A Suwanee, Ga. gay couple is the latest victim of discrimination after the owner of a local AlphaGraphics franchise refused to print wedding invitations for them, citing his religious beliefs reports 11Alive.com. Paige Beckwith contacted the local chain after a friend referred her to the business to order intricate, custom wedding invitations however, owner Alan Akins refused her.
"The owner called me back and let me know that he's not going to print our invitations because he does not support same sex marriage.
"I kept asking him how, why, how he could do this? He just basically stood on his religious beliefs, referenced the Bible, called it a sin, and I was basically in tears saying 'How could you treat me this way?'"
Akins confirmed he denied the couple but that he would've printed other things for the couple except for the invitations. 11Alive Legal Analyst Philip Holloway says Akins was exercising his legal rights.
"Under Georgia law businesses do have the right to say I'm not going to do business with this sort of couple."
Beckwith took her complaint to AlphaGraphics' main office and received a full apology and the company produced Beckwith’s custom wedding invitations at no charge.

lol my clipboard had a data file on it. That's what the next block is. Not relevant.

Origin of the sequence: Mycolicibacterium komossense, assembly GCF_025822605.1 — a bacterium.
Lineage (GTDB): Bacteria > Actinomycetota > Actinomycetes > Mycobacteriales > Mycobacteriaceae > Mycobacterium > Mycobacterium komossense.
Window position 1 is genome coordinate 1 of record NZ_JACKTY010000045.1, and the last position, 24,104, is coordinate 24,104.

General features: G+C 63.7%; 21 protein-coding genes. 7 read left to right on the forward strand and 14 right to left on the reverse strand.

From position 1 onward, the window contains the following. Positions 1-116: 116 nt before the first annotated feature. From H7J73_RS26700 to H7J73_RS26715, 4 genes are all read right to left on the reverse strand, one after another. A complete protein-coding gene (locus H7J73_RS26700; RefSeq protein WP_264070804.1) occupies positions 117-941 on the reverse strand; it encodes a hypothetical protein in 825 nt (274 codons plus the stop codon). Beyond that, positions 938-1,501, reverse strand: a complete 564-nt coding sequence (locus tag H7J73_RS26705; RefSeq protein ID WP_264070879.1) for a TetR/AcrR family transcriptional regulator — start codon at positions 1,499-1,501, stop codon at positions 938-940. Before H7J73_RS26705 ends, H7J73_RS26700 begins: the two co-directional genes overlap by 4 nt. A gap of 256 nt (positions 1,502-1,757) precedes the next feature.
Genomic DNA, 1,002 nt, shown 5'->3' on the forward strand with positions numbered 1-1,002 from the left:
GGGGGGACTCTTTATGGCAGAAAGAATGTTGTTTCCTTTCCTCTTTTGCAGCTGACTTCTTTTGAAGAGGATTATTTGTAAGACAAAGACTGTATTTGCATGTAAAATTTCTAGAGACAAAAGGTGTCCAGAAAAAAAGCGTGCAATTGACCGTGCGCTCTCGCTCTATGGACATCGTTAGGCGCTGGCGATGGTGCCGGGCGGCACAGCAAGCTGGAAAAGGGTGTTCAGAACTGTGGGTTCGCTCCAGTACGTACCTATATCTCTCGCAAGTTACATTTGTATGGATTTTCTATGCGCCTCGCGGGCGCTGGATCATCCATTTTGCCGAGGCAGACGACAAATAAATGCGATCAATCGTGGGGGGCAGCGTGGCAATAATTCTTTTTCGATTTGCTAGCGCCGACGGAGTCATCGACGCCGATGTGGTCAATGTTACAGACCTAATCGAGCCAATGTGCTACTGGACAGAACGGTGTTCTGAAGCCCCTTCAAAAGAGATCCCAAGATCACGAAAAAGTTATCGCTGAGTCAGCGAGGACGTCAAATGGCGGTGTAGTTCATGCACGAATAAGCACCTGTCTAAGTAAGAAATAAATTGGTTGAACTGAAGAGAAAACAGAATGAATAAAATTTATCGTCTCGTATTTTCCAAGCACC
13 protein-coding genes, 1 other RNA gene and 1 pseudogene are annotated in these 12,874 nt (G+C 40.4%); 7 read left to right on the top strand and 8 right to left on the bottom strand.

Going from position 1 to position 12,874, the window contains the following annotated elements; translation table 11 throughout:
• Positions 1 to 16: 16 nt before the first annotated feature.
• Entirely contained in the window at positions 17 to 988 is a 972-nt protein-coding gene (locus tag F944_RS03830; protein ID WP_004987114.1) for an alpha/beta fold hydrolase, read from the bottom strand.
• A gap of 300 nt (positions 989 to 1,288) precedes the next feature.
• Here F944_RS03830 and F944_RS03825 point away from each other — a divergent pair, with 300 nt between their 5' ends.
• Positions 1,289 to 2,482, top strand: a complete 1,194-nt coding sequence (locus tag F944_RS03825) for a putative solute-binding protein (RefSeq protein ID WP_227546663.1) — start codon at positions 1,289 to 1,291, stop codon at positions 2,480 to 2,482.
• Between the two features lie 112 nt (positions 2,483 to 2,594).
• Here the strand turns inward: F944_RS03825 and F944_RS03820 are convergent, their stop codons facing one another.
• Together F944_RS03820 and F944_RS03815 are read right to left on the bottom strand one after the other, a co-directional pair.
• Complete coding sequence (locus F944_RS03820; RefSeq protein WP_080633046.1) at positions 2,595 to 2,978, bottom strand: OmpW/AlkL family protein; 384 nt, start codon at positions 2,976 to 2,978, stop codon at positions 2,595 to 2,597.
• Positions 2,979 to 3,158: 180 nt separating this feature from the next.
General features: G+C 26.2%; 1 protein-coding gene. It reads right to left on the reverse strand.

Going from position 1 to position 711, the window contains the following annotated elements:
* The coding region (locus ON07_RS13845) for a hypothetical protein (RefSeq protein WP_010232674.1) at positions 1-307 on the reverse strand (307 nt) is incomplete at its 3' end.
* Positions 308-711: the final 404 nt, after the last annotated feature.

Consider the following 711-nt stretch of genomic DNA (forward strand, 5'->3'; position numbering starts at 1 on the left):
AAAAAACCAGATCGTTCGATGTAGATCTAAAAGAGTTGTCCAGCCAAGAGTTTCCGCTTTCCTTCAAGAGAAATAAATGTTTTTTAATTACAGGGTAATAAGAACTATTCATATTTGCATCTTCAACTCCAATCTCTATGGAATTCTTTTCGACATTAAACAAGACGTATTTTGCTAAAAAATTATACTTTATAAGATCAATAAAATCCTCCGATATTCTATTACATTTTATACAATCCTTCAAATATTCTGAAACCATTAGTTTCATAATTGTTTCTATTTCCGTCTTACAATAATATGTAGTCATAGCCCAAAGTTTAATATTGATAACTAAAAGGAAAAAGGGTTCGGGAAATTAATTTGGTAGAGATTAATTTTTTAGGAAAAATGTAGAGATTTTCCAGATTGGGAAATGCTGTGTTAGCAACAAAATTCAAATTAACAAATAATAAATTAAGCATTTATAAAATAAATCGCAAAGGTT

Said AlphaGraphics' spokesperson:
"We do not condone discrimination of any kind, and wish to make clear that customers of any race, religion, nationality, ethnicity or sexual orientation are welcome at our franchisees' locations nationwide.
"We also wish to apologize to the customers who were impacted by the actions of this franchisee, and hope that our response conveys the level of commitment we feel toward upholding our company's standards of inclusion, and that all members of the Suwanee community continue to feel welcome at AlphaGraphics."
Although the couple won a small victory, the "religious freedom" debate continues to rage in the state. Georgia Sen. Josh McKoon managed to get the state senate to pass S.B. 129 in March - a religious freedom bill similar to Indiana's. The contentious nature of the bill even gained the ire of former Georgia Attorney General Mike Bowers, known for defending the state’s sodomy laws in the 1980s, saying the bill would "give the opportunity to exclude in the name of religion, and I think that's a disaster." Luckily, the bill is officially dead this legislative session as of April 2, but McKoon vowed that he would attempt to fully pass it again in next year's legislative session.
Editor's Note: A previous version of this post mislabeled Philip Holloway. He is a legal analyst for Atlanta outlet 11Alive.